It works by suctioning a glass cup to the skin. A vacuum is created when a flame briefly inserted into the cup heating the air, the cup is then placed onto the oiled skin to seal the vacuum. The air in the cup cools and the skin, fascia and muscle tissues underneath, stretch up into the cup.

As a result blood and fluids are drawn out of the muscle beneath and towards the skin. This leaves the appearance of a bruise where the cup was placed.

Typically a bruise is caused by tears to the muscle fibres after an impact to the area. Blood pools and clots in the area to aid healing to the muscle tissues. The cups do not cause tearing, but rather suction and stretching.

Also, a bruise is generally painful to the touch due to inflammation of the injury. A cupping mark is not.

There has been little scientific research into the marks left by cupping but their continued use throughout history indicates a popularity in traditional and alternative medicine practice. The only research known into the marks was performed at the Australian Institute of Sport where cupping tissue samples were observed under microscope. The finding was “old blood”.1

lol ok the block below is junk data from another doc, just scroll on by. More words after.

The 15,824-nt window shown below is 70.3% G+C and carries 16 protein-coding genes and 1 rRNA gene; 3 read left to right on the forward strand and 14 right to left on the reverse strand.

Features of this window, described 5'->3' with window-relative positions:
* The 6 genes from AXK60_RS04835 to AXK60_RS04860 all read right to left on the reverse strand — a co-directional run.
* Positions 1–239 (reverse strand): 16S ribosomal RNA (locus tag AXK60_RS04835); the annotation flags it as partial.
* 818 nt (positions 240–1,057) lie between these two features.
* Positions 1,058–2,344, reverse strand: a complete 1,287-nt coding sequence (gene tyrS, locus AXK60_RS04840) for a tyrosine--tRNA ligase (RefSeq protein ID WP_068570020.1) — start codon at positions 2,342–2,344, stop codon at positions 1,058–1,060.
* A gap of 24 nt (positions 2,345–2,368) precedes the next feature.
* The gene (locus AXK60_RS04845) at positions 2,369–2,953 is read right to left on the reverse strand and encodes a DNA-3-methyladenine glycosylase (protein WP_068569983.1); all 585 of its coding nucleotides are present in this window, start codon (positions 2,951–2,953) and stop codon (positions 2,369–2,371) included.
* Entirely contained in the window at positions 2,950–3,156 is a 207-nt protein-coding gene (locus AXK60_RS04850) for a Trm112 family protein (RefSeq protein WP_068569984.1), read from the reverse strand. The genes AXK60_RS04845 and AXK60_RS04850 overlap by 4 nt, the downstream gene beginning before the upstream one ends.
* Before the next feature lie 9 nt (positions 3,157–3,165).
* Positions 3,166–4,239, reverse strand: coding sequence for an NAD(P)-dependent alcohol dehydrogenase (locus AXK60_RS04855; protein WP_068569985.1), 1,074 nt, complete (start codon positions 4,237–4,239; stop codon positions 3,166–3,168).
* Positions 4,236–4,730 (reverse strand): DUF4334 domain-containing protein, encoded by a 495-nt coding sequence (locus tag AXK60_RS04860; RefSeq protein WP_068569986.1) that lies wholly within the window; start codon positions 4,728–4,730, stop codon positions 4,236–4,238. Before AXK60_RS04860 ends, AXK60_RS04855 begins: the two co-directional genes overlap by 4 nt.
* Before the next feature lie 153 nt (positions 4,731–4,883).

In Chinese medicine the cupping marks are used a diagnostic tool. An indicator to the level of ‘stagnation’ of energy in the area. I would say, in my practice, I have observed that the greater the area of tension is, the deeper the colour of the mark. Some people however, do not mark at all.

Most people are alarmed by the sight of cupping marks, as there is nothing in our frame of reference in modern medicine that indicates a mark as a safe or healthy response to treatment. However, in my experience as both a therapist and an avid receiver of cupping I can comfortably say that the marks are usually forgotten once the muscle tension has been relieved.


  1. http://www.healthtraditions.com.au/uploads/212-cupping-proof.pdf


Winter Special Add-on – Dry Body Brush